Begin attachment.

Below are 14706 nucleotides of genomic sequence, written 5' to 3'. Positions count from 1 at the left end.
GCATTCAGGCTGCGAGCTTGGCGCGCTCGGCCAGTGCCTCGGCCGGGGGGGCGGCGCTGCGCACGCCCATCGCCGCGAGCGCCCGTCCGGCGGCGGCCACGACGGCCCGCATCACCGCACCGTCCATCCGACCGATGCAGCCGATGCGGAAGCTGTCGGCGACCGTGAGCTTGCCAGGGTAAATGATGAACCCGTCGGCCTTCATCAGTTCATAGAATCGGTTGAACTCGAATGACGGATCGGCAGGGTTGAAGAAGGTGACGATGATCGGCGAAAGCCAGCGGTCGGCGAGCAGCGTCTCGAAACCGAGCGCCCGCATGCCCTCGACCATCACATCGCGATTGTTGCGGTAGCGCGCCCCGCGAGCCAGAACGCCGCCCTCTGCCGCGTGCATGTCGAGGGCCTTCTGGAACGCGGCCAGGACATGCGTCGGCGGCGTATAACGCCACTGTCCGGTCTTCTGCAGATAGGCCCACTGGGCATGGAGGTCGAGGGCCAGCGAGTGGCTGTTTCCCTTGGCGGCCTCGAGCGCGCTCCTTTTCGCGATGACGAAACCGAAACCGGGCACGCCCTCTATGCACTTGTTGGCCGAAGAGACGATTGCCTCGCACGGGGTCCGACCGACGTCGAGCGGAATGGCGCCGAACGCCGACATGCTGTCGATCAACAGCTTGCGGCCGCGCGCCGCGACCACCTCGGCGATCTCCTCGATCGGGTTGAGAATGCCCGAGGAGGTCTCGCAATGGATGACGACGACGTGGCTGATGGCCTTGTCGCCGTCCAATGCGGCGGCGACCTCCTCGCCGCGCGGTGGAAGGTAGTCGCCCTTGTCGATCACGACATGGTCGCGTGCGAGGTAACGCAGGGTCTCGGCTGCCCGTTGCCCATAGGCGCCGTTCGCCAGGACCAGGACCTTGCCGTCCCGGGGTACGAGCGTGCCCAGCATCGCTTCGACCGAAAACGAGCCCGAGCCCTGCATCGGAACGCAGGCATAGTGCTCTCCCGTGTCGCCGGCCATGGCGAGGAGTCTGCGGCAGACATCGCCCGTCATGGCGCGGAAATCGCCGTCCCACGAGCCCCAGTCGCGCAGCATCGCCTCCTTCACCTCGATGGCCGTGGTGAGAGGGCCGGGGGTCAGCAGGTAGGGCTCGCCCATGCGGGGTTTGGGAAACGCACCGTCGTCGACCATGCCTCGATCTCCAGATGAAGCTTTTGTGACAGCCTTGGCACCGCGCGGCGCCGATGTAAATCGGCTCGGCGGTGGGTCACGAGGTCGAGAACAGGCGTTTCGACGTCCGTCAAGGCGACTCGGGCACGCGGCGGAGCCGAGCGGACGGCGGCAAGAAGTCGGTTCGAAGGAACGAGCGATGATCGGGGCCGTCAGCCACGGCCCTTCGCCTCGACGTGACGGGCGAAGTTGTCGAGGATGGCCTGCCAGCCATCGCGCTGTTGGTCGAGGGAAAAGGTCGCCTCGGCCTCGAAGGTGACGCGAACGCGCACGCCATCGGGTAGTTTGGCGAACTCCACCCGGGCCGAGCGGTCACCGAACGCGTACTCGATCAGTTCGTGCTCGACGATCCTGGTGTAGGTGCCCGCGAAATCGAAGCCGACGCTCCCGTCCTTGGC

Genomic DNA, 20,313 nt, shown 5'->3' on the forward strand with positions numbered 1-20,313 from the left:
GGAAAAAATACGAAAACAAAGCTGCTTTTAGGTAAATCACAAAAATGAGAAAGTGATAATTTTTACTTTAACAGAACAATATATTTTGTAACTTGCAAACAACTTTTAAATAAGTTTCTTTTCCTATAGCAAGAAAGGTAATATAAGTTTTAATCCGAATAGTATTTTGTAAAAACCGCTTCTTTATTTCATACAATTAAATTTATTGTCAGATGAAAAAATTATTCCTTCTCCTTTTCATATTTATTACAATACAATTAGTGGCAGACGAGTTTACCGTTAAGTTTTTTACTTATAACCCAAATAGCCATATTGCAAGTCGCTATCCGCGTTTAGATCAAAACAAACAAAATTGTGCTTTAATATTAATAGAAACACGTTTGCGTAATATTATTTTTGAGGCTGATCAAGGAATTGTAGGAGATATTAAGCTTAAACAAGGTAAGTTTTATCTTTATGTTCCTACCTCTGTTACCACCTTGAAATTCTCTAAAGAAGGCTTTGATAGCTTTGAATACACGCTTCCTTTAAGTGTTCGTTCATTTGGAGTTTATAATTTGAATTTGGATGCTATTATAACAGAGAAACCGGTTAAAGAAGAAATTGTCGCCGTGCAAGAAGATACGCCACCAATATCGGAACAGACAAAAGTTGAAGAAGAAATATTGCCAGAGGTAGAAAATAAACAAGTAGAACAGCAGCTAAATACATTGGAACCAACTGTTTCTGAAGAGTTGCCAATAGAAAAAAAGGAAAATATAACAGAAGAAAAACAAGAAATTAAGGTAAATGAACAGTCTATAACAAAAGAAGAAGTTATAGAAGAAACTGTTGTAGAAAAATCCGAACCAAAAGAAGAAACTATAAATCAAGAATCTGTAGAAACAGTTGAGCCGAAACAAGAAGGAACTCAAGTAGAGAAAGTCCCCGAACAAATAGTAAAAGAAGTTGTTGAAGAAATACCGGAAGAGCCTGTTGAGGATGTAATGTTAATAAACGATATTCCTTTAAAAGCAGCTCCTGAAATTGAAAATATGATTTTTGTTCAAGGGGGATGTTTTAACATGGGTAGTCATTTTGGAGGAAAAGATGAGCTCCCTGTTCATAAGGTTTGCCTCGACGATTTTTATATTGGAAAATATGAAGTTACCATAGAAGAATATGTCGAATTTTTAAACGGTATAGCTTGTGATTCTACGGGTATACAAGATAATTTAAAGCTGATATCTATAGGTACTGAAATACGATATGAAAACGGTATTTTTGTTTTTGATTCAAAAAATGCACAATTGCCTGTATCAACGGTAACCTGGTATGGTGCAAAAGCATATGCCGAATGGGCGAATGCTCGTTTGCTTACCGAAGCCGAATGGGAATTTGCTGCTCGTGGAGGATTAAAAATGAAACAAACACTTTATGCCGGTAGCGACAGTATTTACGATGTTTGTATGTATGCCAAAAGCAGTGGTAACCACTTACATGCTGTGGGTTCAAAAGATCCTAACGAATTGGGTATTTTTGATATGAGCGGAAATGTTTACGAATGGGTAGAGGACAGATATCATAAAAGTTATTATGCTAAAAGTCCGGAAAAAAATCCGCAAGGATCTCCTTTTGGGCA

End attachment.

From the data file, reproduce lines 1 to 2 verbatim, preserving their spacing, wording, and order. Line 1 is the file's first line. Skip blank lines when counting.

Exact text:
Below are 14706 nucleotides of genomic sequence, written 5' to 3'. Positions count from 1 at the left end.
GCATTCAGGCTGCGAGCTTGGCGCGCTCGGCCAGTGCCTCGGCCGGGGGGGCGGCGCTGCGCACGCCCATCGCCGCGAGCGCCCGTCCGGCGGCGGCCACGACGGCCCGCATCACCGCACCGTCCATCCGACCGATGCAGCCGATGCGGAAGCTGTCGGCGACCGTGAGCTTGCCAGGGTAAATGATGAACCCGTCGGCCTTCATCAGTTCATAGAATCGGTTGAACTCGAATGACGGATCGGCAGGGTTGAAGAAGGTGACGATGATCGGCGAAAGCCAGCGGTCGGCGAGCAGCGTCTCGAAACCGAGCGCCCGCATGCCCTCGACCATCACATCGCGATTGTTGCGGTAGCGCGCCCCGCGAGCCAGAACGCCGCCCTCTGCCGCGTGCATGTCGAGGGCCTTCTGGAACGCGGCCAGGACATGCGTCGGCGGCGTATAACGCCACTGTCCGGTCTTCTGCAGATAGGCCCACTGGGCATGGAGGTCGAGGGCCAGCGAGTGGCTGTTTCCCTTGGCGGCCTCGAGCGCGCTCCTTTTCGCGATGACGAAACCGAAACCGGGCACGCCCTCTATGCACTTGTTGGCCGAAGAGACGATTGCCTCGCACGGGGTCCGACCGACGTCGAGCGGAATGGCGCCGAACGCCGACATGCTGTCGATCAACAGCTTGCGGCCGCGCGCCGCGACCACCTCGGCGATCTCCTCGATCGGGTTGAGAATGCCCGAGGAGGTCTCGCAATGGATGACGACGACGTGGCTGATGGCCTTGTCGCCGTCCAATGCGGCGGCGACCTCCTCGCCGCGCGGTGGAAGGTAGTCGCCCTTGTCGATCACGACATGGTCGCGTGCGAGGTAACGCAGGGTCTCGGCTGCCCGTTGCCCATAGGCGCCGTTCGCCAGGACCAGGACCTTGCCGTCCCGGGGTACGAGCGTGCCCAGCATCGCTTCGACCGAAAACGAGCCCGAGCCCTGCATCGGAACGCAGGCATAGTGCTCTCCCGTGTCGCCGGCCATGGCGAGGAGTCTGCGGCAGACATCGCCCGTCATGGCGCGGAAATCGCCGTCCCACGAGCCCCAGTCGCGCAGCATCGCCTCCTTCACCTCGATGGCCGTGGTGAGAGGGCCGGGGGTCAGCAGGTAGGGCTCGCCCATGCGGGGTTTGGGAAACGCACCGTCGTCGACCATGCCTCGATCTCCAGATGAAGCTTTTGTGACAGCCTTGGCACCGCGCGGCGCCGATGTAAATCGGCTCGGCGGTGGGTCACGAGGTCGAGAACAGGCGTTTCGACGTCCGTCAAGGCGACTCGGGCACGCGGCGGAGCCGAGCGGACGGCGGCAAGAAGTCGGTTCGAAGGAACGAGCGATGATCGGGGCCGTCAGCCACGGCCCTTCGCCTCGACGTGACGGGCGAAGTTGTCGAGGATGGCCTGCCAGCCATCGCGCTGTTGGTCGAGGGAAAAGGTCGCCTCGGCCTCGAAGGTGACGCGAACGCGCACGCCATCGGGTAGTTTGGCGAACTCCACCCGGGCCGAGCGGTCACCGAACGCGTACTCGATCAGTTCGTGCTCGACGATCCTGGTGTAGGTGCCCGCGAAATCGAAGCCGACGCTCCCGTCCTTGGC